The pattern suggests an invisible zip but given the weight of this fabric and the fact I didn’t have one to hand I decided to go with a centred zip and I am glad I did. I think it fits in well with the style of the skirt.

pencil skirt dressy front

The fit is not quite perfect across my stomach but I can live with it and I think it looks much better in the pictures where I am wearing heals so perhaps I will keep this skirt for those occasions when I want to wear heels.
pencil skirt dressy side

The details:

Pattern: Self drafted following guide in Fashion with fabric

Fabric: curtain material from Ikea

Notions: 10in white zip, gutermann thread

I love the fact that this is a really fun fabric paired with the smartness of a pencil skirt making for an unexpected combo but I really think it works!

You can also read about this make over on the monthly stitch. This is an awesome collective of sewers posting on a monthly theme. This month the theme was spots and stripes!

Blue Heart

Heart CowlI was looking back through my old posts to find out when I first started knitting this cowl and it turns out it was way back in April last year!For a long time it was a bit of a love-hate relationship. I hadn’t really knitted lace before and was really struggling with the pattern. After a few weeks I decided to give it a break and started work on my lacy shawl instead.

Both patterns are by designer Ambah O’brien and I really love them both. There is enough lace to make them feel delicate without being to fiddly and retaining that chunky knit feel I really love.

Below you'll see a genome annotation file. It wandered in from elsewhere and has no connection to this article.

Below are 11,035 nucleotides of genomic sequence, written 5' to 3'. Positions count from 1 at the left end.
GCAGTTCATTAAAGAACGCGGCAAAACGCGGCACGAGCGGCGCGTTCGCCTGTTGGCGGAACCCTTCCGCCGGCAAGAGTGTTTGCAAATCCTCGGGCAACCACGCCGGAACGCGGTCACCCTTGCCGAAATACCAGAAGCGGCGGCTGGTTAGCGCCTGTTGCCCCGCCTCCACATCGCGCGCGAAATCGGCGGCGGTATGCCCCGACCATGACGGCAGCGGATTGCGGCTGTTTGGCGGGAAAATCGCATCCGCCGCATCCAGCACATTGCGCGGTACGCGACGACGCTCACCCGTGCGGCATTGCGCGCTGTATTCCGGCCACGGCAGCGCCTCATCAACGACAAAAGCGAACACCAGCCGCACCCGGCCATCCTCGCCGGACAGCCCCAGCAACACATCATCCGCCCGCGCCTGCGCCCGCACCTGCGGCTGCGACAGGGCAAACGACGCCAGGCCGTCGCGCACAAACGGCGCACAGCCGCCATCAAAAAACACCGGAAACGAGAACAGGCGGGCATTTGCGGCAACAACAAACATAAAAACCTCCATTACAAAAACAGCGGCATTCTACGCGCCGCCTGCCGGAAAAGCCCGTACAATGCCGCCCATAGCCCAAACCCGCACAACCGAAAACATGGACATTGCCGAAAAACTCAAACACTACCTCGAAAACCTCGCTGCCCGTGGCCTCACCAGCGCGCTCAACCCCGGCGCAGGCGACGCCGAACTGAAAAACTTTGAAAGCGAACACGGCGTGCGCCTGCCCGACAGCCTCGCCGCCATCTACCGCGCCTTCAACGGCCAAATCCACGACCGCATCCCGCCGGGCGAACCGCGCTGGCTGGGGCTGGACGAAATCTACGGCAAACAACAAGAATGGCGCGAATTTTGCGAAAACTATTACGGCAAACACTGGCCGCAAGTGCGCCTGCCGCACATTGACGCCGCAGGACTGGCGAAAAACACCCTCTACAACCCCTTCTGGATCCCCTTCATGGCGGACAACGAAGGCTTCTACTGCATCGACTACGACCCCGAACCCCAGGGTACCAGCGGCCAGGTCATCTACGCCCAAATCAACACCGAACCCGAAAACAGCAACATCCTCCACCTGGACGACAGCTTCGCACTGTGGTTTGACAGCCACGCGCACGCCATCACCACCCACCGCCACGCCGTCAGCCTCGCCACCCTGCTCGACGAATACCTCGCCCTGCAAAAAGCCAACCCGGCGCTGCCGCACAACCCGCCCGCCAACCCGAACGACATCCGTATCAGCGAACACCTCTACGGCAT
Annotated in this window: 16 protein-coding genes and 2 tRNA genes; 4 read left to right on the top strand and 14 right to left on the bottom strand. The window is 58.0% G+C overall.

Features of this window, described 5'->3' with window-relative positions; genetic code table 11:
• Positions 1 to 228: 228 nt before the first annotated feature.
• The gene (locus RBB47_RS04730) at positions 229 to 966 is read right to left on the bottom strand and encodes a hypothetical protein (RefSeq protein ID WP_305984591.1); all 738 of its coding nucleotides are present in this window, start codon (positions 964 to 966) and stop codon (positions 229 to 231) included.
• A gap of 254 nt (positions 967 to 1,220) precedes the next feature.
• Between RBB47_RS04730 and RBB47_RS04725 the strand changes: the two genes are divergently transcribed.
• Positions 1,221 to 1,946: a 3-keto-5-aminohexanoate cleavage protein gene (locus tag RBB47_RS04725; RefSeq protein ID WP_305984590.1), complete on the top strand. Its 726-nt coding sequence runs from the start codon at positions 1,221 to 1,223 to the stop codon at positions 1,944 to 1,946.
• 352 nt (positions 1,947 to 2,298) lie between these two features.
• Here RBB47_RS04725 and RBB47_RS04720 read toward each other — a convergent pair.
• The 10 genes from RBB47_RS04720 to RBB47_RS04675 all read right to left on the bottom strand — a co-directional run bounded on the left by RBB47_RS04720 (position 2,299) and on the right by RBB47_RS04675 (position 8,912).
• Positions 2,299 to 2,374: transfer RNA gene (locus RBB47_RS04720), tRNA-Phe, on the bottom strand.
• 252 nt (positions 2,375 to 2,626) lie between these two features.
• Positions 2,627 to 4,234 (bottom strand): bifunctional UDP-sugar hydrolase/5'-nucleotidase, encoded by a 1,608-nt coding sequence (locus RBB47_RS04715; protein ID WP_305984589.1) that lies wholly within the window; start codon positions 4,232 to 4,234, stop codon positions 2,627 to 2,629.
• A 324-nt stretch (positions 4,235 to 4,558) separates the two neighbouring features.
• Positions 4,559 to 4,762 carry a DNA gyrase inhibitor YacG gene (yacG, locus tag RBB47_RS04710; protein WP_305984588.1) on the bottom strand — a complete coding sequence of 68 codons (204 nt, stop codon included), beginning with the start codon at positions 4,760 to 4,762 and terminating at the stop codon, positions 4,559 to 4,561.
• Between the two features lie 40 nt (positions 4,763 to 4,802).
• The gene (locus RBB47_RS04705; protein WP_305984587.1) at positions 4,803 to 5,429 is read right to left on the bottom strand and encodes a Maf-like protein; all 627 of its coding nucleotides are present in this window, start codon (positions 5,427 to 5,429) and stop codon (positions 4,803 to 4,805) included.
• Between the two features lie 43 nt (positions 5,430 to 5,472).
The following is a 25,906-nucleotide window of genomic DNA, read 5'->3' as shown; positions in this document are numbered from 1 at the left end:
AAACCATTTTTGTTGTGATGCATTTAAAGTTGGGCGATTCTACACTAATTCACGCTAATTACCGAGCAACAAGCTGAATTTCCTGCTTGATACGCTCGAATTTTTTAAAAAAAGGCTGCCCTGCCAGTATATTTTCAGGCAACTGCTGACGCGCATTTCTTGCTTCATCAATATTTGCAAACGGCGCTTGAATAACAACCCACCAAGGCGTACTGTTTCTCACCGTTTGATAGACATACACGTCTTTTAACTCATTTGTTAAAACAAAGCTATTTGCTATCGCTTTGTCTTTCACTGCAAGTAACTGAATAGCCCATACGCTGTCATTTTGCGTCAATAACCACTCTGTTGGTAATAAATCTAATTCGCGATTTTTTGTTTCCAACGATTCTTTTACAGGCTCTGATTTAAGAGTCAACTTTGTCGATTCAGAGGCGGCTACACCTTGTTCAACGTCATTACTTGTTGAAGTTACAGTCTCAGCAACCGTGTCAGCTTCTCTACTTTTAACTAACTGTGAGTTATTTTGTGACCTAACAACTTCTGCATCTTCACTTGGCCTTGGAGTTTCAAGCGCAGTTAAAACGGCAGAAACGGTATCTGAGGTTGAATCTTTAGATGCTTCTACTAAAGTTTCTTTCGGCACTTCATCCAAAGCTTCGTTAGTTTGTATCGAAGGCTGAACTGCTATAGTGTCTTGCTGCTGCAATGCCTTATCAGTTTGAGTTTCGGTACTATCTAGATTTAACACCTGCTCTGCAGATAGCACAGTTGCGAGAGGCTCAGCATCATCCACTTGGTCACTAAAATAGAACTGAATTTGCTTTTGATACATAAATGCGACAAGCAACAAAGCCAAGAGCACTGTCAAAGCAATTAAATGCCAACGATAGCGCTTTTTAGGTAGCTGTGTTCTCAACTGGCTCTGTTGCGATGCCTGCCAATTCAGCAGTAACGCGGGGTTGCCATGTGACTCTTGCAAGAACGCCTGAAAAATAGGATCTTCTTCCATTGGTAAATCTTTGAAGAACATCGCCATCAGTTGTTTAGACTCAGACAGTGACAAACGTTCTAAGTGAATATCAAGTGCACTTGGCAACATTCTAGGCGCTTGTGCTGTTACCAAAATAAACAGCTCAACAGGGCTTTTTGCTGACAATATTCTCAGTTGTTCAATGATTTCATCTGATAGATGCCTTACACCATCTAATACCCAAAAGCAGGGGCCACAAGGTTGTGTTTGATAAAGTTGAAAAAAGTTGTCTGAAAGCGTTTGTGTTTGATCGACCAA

Having given this project a break I was quite pleased to come back to it. I love the yarn, and the pattern – and whilst hearts and normally my thing these have a geometric look to them which I find really appealing.

How could knitting this not make me happy - look at that blue on blue on blue!

How could knitting this not make me happy – look at that blue on blue on blue!

Once I was more confident with the lace this wasn’t too difficult a pattern to follow and a couple of long train journeys got me well on the way to being done.

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I actually finished this project quite a while ago and it managed to sneak into some of my me-made-may outfits. It was actually really great for those days when the weather is being particularly fickle and a cardigan isn’t quite always enough. This as an extra layer was perfect for taking on and off as the temperature dropped.

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I really like the length. It is plenty long enough to comfortable wrap around twice without being tight. Also, because it is blue it goes with pretty much all of my clothes! I’m so glad I persevered with this pattern as I think it will get a lot of use!

 

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If you liked this overview of my project why not keep up to date with my current knitting projects on Ravelry where I share more details on what I thought of the yarn, the pattern and any tips or tricks I found to make it easier  for me to make.